“The Fervor is set in 1944, but it’s about the world we live in now—and that’s terrifying.”—Stephen Graham Jones, author of My Heart Is a Chainsaw
“The Fervor is heartbreaking, beautiful, and unputdownable. It turns the mirror of the past on the present, showing us what we could become if fear is allowed to defeat sense. It’s a masterful accomplishment which will stay with me for a long time.”—Catriona Ward, author of The Last House on Needless Street
“Is there anything the brilliant Alma Katsu can’t write about? The Fervor is an utterly compelling combination of the historical novel, the medical thriller, and the supernatural scarefest. It’s also a hauntingly moving meditation on prejudice and suspicion that feels like it has as much to say about our present moment as it does about the past. This is sure to be considered one of the best, most original novels of the year.”—David Bell, author of Kill All Your Darlings
“Masterfully written. Rich in historical detail and packed with complicated, compelling characters, The Fervor is a frightening reminder that those of us in the present are always on the cusp of repeating the sins of the past.” —Riley Sager, author of Lock Every Door
“A haunting, harrowing slice of historical horror conjured by a masterful storyteller.” —Chuck Wendig, author of Wanderers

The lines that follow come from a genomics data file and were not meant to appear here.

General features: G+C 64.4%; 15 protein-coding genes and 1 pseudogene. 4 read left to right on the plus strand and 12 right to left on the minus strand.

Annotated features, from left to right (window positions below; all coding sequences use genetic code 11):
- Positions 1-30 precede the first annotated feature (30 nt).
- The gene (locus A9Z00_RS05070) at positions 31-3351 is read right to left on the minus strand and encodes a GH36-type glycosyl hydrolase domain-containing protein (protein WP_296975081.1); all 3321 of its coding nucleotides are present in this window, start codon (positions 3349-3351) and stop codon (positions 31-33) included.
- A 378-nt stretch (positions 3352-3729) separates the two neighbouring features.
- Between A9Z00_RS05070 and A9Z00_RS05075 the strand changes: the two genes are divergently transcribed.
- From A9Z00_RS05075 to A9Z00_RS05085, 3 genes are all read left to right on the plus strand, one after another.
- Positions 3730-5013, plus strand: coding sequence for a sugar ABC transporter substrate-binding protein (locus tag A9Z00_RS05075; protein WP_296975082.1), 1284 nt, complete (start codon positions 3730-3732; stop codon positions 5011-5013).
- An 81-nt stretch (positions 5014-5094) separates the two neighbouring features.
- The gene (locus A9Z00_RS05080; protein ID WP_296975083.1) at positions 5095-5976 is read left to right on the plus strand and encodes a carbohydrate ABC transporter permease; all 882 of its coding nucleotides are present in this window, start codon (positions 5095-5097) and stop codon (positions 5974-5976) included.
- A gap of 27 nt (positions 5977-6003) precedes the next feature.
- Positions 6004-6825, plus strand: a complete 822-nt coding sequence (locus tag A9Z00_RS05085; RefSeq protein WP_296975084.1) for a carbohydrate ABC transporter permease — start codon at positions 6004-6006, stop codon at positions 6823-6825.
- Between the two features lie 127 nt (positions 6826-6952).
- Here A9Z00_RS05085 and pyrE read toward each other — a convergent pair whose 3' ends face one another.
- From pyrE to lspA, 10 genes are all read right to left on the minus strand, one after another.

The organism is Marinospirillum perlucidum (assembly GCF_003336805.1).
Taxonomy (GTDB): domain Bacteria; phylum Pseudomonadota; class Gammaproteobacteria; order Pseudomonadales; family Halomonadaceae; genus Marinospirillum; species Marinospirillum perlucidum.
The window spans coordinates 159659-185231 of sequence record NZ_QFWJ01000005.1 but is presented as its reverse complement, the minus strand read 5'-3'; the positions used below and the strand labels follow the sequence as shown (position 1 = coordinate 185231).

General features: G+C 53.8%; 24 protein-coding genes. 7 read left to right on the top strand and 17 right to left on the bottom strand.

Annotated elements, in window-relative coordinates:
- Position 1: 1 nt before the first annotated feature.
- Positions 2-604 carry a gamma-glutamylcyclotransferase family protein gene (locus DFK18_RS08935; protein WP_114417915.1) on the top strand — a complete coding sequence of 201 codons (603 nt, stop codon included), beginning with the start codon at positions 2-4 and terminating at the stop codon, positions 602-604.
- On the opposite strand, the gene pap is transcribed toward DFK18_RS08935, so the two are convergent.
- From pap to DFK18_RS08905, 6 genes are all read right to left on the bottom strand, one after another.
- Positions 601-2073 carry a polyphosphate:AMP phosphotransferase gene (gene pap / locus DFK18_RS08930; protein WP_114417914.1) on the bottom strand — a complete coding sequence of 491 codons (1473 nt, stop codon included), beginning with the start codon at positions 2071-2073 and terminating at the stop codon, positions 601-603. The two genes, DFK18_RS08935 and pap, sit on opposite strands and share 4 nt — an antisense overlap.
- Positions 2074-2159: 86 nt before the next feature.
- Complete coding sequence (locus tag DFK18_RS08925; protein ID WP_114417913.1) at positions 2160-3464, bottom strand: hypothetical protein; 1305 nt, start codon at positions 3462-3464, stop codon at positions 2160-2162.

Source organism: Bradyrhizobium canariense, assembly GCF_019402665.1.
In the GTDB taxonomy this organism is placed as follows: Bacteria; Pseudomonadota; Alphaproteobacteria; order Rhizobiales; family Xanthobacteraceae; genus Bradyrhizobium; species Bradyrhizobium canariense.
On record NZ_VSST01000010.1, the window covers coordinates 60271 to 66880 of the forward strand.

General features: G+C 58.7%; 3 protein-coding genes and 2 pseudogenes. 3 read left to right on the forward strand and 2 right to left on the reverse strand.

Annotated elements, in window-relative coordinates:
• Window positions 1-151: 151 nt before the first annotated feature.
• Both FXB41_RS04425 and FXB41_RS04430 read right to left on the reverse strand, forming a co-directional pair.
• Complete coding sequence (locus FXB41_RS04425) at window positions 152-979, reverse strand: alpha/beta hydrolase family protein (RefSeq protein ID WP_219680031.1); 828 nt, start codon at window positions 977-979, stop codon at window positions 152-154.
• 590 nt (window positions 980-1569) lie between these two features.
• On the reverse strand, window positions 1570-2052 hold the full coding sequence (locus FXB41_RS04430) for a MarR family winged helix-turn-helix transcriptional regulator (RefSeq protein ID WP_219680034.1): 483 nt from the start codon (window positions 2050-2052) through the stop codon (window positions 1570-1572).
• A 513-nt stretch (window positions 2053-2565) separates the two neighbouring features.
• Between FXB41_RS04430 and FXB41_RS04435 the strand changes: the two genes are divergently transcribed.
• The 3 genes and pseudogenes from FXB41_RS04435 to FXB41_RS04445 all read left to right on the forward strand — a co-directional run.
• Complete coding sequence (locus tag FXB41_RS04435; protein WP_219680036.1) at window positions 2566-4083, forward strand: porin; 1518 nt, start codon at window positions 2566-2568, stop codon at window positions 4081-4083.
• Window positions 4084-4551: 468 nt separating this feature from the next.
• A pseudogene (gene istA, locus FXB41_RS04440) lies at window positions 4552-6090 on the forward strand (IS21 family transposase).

“I’m in awe of Alma Katsu’s uncanny ability to take historical fiction and infuse it with something so dark and otherworldly. I read this book in two sittings and during the night in between, I dreamt about it. A supernatural story with true heartache.” —Jamie Ford, author of The Many Daughters of Afong Moy and Hotel on the Corner of Bitter and Sweet
“A chilling, inventive supernatural thriller about a mysterious outbreak in a Japanese American internment camp during the frenzied nationalist days of World War II. The story is propulsive and dense with spidery scares, but the greatest horror comes from the deep resonance between this shameful episode of our history and the news we read every day.” —Steph Cha, author of Your House Will Pay
I have read most of Ms. Katsu’s previous works and you can find my reviews on the blog:
I enjoyed them all and they are in a genre I don’t usually read! But they are page turning, unputdownable good. The three books in The Taker Trilogy are getting makeovers with new covers. That is very exciting.
I have her last novel, Red Widow but have not read it as of yet. It’s in one of the many, many, many boxes in the basement that hold our books as we await the delivery of our bookshelves.
I have ordered The Fervor for delivery on its release. I’m excited to read it and also to be participating in an online book discussion with Ms. Katsu and many other fans in May. I could have gone in person but with COVID and all I just didn’t want to risk the train ride. Of course by then it will probably be all clear and I will have missed my chance for a fun night in the city but who knows.
I am no spring chicken these days so one must be careful where one must. Either way I will be sure to share my thoughts on the book after I read it and report on the discussion.